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Published: 2001/06/19
by Jesse Jarnow

The String Cheese Remix Project- DJ Harry

The String Cheese Remix Project – DJ Harry

Instinct Records 569-2

"The String Cheese Remix Project" was put together by DJ Harry, a
dready looking fellow who seems to have wandered in from the deepest wilds
of tour Wookiedom. I won't delve into deconstructions of the liner notes, of the
statements like "I wanted to share my discovery with the tightly knit
community of mountain freaks who lived for the outdoors and were genuine to
the core", but these best left for the first sociologist with some time on his hands.

The discovery, in this case, is house music. And, as much as I hate to admit
it, DJ Harry has a point: there are numerous striking similarities between
DJ culture and the head scene, in the relationship between the dancers and
the groove. Harry's goal is a noble one: "to finally blur the line between
the two genres". Fine, but, first point: live bands like the New Deal,
Sector 9, Lake Trout, and the Ozric Tentacles have been doing this for
years. Second point: this album just comes off like a hippie band with a
thumping electronic beat placed behind them. Any fusion involved is utterly
transparent. In ten years, this will sound like one of those terrible disco
remix albums from the late '70s where classical music is set to a synth
groove.

Where a live band relies on linear change to keep a set interesting,
intelligent dance music is intentionally repetitive, relying on depth and
the constant introduction of deeper sounds to keep it sonically exciting. A
lot of that has to do with the bringing in of new samples, beats, and
sounds. By limiting himself to one band – albeit one with as a diverse as
musical palette as String Cheese – Harry poses a challenge which he
ultimately fails to meet. The music is mostly flat. When the vibe changes,
it sounds all too much like a live band changing (or a guest sitting in with
the band) — which is essentially what it is as one realizes that all the
major changes in the music come when Harry changes the song from which he is
drawing his samples.

On top of that, the samples have no edge. The back cover sets itself out to
be badass with a mock warning label: "This is HOUSE MUSIC... a continuous
mix of bumpin', psychedelic dance music for your groove pleasure." In this
case, piano, world-beat drums, acoustic guitar, and mandolin don't make very
convincing fodder. The samples speed up or slow down or get louder or softer, but – all in all – they're
still a buncha heady folks playing heady music. In a club setting, the high,
lonesome samples would sound thin and disappear into the thick air.

The sound quality is great, so I'd imagine this'll make for good listening
by folks who are already into String Cheese, but it just tends not to hold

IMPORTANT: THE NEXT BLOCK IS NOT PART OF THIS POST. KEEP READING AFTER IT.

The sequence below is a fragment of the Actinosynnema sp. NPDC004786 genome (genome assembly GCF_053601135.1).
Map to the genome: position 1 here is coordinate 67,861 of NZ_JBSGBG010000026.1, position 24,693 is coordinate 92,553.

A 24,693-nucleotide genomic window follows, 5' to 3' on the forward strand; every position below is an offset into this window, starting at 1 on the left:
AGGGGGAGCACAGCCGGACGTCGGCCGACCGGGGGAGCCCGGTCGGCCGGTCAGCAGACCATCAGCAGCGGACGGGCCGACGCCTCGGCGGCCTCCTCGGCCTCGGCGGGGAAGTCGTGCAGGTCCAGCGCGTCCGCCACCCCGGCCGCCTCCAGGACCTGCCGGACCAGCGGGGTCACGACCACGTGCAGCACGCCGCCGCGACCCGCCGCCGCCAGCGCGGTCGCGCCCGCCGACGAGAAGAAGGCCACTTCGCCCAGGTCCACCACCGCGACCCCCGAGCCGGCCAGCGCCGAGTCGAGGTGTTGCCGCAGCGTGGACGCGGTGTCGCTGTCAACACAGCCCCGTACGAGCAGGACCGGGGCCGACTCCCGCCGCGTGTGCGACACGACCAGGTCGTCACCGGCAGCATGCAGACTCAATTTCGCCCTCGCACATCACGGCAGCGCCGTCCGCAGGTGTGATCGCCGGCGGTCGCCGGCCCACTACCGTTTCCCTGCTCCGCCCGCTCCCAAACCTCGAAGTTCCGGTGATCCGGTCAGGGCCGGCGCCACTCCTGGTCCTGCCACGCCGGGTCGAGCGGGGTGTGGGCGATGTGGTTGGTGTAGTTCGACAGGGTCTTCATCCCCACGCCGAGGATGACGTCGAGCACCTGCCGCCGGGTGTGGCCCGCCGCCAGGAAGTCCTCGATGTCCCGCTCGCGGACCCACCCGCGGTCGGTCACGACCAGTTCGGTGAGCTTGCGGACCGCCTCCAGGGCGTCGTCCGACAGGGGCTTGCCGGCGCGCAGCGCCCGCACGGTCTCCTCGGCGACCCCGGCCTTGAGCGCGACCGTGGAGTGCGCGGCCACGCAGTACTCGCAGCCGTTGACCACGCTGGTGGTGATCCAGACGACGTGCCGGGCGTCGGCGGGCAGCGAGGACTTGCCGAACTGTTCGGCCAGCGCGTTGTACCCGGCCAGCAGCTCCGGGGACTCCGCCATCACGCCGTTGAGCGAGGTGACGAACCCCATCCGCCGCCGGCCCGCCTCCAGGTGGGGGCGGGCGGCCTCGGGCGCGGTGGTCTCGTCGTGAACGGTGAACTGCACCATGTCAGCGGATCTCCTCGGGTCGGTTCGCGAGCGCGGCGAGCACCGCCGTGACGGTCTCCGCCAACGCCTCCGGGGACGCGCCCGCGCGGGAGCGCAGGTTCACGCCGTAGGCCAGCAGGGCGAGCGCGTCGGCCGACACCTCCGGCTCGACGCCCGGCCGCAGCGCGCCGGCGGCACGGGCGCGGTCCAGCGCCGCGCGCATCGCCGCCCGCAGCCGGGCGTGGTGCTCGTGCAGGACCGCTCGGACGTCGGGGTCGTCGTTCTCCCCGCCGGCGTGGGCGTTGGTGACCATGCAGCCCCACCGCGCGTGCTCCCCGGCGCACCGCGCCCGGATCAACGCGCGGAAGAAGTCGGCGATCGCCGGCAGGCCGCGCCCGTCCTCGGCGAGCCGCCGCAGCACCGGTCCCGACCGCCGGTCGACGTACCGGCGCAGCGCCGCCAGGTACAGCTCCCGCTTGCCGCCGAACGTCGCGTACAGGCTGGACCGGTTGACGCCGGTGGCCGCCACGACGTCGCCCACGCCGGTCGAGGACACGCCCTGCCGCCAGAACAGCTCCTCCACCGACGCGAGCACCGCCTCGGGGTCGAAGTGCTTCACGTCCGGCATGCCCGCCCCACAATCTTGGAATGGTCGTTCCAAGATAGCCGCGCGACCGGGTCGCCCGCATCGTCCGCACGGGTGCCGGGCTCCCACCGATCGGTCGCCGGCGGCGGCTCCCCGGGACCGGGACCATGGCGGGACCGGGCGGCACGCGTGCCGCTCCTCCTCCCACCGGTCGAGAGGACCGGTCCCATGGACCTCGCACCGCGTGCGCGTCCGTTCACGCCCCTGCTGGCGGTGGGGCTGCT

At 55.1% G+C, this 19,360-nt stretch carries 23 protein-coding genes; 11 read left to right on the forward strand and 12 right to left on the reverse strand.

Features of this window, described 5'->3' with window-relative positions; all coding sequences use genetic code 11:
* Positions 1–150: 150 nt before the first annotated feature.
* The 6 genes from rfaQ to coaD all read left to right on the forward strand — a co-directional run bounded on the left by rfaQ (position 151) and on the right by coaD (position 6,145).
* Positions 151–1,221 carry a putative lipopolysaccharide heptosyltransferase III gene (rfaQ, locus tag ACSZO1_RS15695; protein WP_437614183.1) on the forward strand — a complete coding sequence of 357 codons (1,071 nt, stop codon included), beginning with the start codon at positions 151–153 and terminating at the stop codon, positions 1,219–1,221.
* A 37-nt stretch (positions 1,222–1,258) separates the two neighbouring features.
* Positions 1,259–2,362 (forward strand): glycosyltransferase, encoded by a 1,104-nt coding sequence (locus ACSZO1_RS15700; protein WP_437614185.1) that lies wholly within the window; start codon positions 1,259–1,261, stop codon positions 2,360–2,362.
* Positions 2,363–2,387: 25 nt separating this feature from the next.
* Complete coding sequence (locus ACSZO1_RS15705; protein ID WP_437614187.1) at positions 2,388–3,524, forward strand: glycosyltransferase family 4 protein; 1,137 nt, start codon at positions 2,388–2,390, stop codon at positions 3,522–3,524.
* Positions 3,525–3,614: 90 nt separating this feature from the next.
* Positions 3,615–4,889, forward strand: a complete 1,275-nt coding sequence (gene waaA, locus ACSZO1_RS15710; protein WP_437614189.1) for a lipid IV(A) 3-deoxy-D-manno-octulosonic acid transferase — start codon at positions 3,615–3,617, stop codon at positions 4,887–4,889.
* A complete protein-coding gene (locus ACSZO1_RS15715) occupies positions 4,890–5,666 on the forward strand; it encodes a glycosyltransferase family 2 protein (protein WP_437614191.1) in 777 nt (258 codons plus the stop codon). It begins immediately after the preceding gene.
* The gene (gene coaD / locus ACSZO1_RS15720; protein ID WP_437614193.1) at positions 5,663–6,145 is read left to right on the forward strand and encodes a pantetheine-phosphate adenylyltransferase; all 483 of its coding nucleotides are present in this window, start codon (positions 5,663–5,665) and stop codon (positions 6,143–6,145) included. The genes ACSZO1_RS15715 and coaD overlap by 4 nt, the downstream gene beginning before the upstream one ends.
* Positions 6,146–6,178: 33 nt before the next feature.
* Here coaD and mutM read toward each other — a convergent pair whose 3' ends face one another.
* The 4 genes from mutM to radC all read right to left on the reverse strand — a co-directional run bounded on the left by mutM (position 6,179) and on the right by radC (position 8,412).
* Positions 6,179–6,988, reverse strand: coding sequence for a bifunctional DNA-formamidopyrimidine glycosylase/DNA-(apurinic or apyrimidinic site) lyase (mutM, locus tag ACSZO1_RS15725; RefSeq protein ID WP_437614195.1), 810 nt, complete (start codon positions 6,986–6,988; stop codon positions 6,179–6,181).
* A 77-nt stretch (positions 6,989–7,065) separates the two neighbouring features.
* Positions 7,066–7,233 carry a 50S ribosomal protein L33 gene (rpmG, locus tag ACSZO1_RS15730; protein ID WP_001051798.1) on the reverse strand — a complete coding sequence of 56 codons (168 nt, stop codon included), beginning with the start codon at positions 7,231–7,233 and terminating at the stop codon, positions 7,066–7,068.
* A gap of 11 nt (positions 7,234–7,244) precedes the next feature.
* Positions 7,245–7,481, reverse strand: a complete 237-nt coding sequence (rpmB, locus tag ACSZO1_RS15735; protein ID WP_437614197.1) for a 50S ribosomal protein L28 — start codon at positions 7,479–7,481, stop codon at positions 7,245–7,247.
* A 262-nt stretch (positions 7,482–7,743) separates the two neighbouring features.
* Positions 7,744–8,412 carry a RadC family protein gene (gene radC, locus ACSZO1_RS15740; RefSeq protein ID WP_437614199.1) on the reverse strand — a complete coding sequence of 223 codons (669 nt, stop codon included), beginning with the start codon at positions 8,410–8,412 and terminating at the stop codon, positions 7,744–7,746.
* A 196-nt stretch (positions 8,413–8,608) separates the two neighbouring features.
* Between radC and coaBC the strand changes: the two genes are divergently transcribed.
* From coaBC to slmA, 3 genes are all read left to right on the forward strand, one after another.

up as dance music. It also presents an interesting progression. Maybe.
Especially in the late 1960s and early 1970s, the Grateful Dead were one of
the most forward-looking groups in American popular music, playing truly
weird atonal improvisations within the context of a rock band. Through
"American Beauty" and "Workingman's Dead" (fine albums, to be sure) and
Garcia's eventual work with Old and In The Way, they introduced a new
generation to traditional American string-band music.

It made sense in the context of the whole back-to-Gaia movement that people
would latch onto it. It was perceived as genuine and authentic — the music
of the People, as it were (despite the fact that bluegrass itself was a
technological innovation that came about as a direct product of
industrial-technological development). In any event, it'd be fair to say
that the resurgence of bluegrass among hippie-folk ultimately led in a line,
straight and true as an arrow, to the formation of the Blue Cheese String
Band — a group of Telluride ski bums that eventually morphed into the
electrified String Cheese Incident.

That's a little bit of a one-sided version of the story. Heads didn't
entirely abandon weird music just as the Dead themselves didn't entirely
abandon out explorations. There was a split though, mostly between America
musicians and British and European musicians, who seemed more willing to
push on the idea of new psychedelic music (as opposed to just refining the
initial innovation, as the Dead ended up doing).

DJ Harry is right. Electronic music and the jambands scene are blood
relatives, and it makes sense to somehow fuse them. To his credit, DJ Harry
doesn't compromise, making a more literal fusion of the two elements than
most of the live bands out there. It just doesn't work, though, for all the
reasons stated above. Harry doesn't give in enough to the spirit of
electronic music, to the idea that it is undoubtedly at its best when it is
drawn from a melange of samples, just as jamband music is drawn together
from a variety of genres.

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